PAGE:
CAR: Scores die, houses torched in new clashes

Violence in the CAR has displaced around one million people. (Reuters)

Violence in the CAR has displaced around one million people. (Reuters)

The latest outbreak of violence between Muslims and Christians in the CAR has killed more than 70 people in the past few days, says a police official.

The killings in the Central African Republic took place in the area around the town of Boda when Christians attacked Muslims after Seleka fighters passed through, said Elie Mbailao, police commissioner of Mbaiki which is about 100km from the area.

"The mayor [of Boda] has told me that there were more than 70 dead and over 30 houses burned," Mbailao said of violence that began late last week.

He said the clashes around the town, about 100km west of Bangui, involved residents armed with guns and machetes, scenes that have been played out across much of the former French colony over much of the last year.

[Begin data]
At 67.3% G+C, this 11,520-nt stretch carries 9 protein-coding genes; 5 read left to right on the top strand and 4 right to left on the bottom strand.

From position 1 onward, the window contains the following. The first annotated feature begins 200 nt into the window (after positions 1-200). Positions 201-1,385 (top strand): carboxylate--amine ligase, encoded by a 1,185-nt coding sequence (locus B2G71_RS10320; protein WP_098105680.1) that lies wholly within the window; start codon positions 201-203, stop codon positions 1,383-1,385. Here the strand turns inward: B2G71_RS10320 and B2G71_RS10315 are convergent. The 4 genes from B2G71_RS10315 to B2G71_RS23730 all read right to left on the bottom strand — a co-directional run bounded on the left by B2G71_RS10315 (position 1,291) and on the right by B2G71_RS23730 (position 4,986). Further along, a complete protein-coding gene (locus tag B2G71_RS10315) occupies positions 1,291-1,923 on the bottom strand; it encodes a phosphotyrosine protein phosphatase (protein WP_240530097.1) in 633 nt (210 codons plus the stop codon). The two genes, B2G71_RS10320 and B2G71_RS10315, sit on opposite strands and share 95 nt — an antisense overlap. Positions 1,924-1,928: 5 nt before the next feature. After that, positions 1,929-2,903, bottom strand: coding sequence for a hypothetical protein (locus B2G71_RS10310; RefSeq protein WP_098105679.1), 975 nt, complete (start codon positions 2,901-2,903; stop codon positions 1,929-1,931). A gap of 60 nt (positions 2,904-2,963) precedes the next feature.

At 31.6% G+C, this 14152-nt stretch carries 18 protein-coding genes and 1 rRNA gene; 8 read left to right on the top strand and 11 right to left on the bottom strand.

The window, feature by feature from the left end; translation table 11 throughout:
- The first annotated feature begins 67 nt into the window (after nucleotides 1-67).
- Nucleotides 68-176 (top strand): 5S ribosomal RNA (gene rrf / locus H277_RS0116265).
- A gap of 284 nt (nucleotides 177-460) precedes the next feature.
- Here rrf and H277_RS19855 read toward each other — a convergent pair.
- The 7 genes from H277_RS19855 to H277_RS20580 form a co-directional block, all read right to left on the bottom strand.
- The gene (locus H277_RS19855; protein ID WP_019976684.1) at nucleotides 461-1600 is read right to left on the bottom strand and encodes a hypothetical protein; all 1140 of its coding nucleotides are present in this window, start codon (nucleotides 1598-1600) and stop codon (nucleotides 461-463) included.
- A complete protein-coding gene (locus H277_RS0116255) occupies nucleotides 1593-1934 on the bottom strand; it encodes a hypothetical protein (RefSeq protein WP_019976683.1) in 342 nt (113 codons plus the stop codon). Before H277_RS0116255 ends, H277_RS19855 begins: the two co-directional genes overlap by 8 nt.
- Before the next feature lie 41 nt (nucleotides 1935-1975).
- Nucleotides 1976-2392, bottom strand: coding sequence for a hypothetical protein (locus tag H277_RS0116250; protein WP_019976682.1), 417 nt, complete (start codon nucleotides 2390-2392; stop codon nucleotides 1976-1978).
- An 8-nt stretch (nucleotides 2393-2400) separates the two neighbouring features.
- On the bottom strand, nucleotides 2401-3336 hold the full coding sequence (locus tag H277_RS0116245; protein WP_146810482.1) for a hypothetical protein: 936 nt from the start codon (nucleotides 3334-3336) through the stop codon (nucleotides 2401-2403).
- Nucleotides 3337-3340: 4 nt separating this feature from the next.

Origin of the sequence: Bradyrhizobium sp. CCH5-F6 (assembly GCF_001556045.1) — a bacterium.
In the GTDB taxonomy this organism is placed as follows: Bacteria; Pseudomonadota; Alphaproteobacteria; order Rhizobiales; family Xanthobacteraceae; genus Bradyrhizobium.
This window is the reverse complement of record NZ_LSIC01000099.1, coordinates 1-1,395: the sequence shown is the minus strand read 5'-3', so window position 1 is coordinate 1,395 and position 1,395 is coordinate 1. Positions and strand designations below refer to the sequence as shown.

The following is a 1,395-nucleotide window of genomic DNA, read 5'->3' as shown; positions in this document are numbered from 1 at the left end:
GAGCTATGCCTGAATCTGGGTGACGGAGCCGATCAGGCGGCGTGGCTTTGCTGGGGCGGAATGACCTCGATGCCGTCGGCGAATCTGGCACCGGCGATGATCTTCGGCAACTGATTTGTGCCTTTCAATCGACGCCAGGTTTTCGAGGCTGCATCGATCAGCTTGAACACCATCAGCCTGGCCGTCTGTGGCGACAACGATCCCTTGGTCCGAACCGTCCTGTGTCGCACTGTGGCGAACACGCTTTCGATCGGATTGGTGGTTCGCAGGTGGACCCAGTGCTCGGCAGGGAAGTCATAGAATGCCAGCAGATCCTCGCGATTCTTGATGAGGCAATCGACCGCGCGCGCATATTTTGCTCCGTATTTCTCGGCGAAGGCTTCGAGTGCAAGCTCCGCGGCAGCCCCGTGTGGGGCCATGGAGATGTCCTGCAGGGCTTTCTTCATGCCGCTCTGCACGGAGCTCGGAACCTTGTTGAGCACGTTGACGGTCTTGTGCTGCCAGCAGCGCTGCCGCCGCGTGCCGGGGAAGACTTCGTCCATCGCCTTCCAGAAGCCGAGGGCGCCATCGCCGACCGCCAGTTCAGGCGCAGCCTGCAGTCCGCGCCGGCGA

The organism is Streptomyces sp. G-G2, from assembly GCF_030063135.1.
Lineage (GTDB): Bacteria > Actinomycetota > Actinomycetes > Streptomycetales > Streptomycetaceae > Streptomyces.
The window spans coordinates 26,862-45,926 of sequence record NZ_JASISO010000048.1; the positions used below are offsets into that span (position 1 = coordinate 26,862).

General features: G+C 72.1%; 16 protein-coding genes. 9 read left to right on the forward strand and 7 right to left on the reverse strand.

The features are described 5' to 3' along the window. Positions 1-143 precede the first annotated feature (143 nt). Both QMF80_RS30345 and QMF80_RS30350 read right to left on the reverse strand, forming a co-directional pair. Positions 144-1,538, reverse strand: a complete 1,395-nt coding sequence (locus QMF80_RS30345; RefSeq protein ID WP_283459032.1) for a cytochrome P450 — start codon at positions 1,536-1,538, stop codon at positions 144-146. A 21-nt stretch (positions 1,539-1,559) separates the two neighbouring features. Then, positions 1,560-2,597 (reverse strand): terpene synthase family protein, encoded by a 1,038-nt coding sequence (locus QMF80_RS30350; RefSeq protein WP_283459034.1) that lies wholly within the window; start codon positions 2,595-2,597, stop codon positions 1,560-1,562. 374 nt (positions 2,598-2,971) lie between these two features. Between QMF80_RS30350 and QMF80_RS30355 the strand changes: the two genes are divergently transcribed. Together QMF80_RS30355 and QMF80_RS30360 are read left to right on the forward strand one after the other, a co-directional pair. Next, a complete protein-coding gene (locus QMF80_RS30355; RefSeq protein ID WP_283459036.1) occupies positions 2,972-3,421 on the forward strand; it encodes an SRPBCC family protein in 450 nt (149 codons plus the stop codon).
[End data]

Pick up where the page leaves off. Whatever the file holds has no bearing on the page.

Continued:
Abuses by Seleka fighters once they came to power led to mainly Christian self-defence militia springing up.

The scale of the violence underscores the challenge facing French and African peacekeepers trying to restore order to a country that has been torn apart by inter-communal violence since mainly Muslim rebels seized power in March. 

The leader of the rebel force, known as Seleka, stepped down as president last month, having come under intense international criticism for failing to stem waves of killings that killed hundreds and displaced about one million people, about a quarter of the country's population.

But their retreat from power and the deployment of thousands of international troops has not halted the violence.

An attempt to oust Seleka from power in December sparked mass killings and cycles of retaliations that spiralled out of control and prompted UN warnings that the country was on brink of genocide.

There are some 1 600 French and about 5 000 African troops deployed in the country but peacekeepers have focused on restoring order to Bangui and struggled to make their presence felt to the north. – Reuters


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